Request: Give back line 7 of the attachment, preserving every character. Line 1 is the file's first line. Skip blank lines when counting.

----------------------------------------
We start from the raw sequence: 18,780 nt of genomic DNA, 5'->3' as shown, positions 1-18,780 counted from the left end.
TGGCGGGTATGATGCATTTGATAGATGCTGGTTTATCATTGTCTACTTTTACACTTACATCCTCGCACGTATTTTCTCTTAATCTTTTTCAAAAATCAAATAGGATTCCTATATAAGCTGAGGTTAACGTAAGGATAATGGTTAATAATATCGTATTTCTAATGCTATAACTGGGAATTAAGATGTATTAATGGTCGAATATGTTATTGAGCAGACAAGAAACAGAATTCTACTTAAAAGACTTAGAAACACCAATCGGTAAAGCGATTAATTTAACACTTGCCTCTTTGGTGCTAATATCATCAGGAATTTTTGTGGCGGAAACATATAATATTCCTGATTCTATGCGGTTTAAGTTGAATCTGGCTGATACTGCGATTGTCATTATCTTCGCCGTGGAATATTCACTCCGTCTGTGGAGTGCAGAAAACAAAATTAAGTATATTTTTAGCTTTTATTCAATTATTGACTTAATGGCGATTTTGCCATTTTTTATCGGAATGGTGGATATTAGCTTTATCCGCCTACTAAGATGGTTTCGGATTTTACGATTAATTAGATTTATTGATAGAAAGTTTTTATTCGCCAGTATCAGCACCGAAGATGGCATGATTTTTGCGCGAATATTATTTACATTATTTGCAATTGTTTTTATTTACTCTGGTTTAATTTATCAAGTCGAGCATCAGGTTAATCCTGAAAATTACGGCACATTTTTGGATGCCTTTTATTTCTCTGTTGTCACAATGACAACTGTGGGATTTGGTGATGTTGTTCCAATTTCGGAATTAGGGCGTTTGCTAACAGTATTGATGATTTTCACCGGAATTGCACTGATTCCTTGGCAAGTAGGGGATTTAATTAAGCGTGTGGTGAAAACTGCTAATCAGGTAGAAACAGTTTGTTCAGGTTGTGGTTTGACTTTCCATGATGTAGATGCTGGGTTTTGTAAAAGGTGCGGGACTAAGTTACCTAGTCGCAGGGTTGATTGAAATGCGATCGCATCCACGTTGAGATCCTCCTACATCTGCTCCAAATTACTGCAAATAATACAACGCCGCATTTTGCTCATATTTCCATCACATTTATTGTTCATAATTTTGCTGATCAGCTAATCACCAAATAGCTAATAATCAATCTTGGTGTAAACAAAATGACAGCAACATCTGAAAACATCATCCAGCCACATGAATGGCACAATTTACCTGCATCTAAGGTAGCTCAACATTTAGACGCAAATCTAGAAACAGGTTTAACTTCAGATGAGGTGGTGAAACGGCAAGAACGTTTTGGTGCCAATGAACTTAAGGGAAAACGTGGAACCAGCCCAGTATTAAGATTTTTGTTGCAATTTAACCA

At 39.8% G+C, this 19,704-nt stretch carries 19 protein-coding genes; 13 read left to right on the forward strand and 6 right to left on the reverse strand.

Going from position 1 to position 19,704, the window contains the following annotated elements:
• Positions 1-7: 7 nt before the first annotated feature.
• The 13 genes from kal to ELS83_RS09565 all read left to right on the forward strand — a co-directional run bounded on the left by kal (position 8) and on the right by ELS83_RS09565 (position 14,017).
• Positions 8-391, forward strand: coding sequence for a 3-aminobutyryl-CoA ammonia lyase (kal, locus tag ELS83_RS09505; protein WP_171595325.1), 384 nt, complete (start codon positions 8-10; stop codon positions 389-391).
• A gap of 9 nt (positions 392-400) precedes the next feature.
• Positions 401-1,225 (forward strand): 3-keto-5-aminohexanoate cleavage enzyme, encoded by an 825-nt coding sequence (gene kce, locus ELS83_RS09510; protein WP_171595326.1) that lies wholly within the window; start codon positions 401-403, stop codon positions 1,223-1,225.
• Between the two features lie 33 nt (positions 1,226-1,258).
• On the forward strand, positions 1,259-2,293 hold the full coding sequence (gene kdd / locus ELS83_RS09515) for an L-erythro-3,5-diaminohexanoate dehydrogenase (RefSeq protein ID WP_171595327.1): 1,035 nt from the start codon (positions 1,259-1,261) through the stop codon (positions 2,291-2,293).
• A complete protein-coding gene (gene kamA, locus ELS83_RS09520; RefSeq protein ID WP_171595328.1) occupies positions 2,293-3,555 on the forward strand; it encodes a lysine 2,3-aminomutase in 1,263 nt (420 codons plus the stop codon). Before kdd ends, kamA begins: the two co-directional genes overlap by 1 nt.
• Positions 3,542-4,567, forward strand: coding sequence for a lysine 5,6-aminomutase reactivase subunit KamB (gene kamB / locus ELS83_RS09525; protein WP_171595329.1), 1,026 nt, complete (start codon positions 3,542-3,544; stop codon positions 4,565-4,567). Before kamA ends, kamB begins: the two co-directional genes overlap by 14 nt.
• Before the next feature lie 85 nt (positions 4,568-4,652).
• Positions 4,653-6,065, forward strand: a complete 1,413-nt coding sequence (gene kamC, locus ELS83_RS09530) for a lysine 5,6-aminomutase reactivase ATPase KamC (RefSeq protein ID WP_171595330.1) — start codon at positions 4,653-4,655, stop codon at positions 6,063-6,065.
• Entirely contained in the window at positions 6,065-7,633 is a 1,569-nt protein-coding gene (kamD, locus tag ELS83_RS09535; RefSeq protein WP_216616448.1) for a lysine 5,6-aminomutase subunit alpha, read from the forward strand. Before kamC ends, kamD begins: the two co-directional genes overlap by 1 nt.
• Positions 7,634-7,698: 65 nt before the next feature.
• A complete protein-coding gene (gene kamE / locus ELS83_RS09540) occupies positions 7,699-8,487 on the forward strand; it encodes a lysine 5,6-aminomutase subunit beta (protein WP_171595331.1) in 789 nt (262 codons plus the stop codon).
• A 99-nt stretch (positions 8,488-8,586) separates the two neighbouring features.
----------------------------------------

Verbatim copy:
• Positions 8-391, forward strand: coding sequence for a 3-aminobutyryl-CoA ammonia lyase (kal, locus tag ELS83_RS09505; protein WP_171595325.1), 384 nt, complete (start codon positions 8-10; stop codon positions 389-391).